Green Mamba Snake
The green mamba snake, which is also known as Dendroaspis viridis, is glossy grass-green in color with light bright green underside and averages 1.8 meters or 5.9 feet in length. The longest green mamba snake recorded was 3.7 meters or 12 feet in length. The green mamba snake lives in the forests of southeastern African near the coast stretching from the Eastern Cape in South Africa through Mozambique, Tanzania, Kenya, Southern Malawi and Eastern Zimbabwe. This venomous snake can be found living in the trees of the African forest and is rarely ever found on the forest ground unless following prey or basking.
Unlike the black mamba snake, the green mamba snake is shy and non-aggressive. The green mama usually will swiftly make a get away if it feels threatened unless it is continuously being provoked. Like the black mamba, they will flatten their necks into a narrow hood as a defensive posture. The green mamba’s venom contains calcicludine, dendrotoxin, and other neurotoxins, which is similar to the black mamba’s venom. Even though the green mamba and the black mamba share the same venom, the green mamba’s venom is one-tenth as toxic as the black mamba and the amount injected is generally less due to the snakes size.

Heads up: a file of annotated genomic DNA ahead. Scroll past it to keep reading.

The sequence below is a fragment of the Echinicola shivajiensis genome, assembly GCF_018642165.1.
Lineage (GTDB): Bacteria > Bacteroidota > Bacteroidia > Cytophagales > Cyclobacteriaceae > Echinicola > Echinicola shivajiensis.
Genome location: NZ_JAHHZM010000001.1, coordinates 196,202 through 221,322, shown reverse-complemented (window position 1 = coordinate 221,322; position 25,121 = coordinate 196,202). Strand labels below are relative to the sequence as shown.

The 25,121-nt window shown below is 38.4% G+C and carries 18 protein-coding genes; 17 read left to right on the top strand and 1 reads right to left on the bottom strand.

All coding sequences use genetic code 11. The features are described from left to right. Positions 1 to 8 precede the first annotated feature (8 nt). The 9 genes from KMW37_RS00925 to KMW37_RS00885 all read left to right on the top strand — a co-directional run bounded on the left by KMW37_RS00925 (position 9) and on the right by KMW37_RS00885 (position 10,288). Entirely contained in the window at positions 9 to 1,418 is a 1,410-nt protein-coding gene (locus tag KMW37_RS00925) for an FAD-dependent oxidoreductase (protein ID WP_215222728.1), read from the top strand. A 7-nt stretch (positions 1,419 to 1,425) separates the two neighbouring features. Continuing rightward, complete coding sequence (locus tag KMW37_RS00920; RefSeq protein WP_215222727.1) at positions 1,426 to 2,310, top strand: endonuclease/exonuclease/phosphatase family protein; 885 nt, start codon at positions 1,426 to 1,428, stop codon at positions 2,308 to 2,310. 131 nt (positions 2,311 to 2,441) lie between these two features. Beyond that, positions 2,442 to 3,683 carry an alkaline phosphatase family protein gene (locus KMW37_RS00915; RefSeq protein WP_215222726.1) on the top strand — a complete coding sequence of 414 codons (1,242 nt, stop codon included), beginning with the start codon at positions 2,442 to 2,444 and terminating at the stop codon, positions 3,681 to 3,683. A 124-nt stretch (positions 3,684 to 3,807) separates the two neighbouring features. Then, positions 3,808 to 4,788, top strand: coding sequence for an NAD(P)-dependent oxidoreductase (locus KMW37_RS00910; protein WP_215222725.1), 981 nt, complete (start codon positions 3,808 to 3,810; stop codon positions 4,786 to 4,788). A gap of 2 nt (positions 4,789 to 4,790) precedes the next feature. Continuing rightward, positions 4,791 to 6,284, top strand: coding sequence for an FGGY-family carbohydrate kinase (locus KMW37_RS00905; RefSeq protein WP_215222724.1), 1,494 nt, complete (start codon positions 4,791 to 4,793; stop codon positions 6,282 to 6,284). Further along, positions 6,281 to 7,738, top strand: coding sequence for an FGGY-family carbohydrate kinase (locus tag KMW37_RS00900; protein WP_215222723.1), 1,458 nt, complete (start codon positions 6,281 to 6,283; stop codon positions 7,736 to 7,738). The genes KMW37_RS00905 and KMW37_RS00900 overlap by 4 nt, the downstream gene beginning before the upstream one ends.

The green mamba’s prey consists of adult and juvenile birds, birds’ eggs, and small mammals. Green mambas usually stay in the trees unless they are looking for food. Young green mambas usually eat other reptiles such as chameleons and other small lizards.
Green mamba males are known to engage in combat for mating rights, similar to the combat practiced by male king cobras. The combat involves wrestling matches, with snakes twisting and pushing each other to the ground, which may last several hours. Combat does not usually include biting. The female green mamba lays around 6-17 eggs during the summer months. The eggs are usually laid in a hollow tree among decaying vegetation. Hatchlings measure between 35 and 45 cm (13 to 18 inches) and are venomous from birth.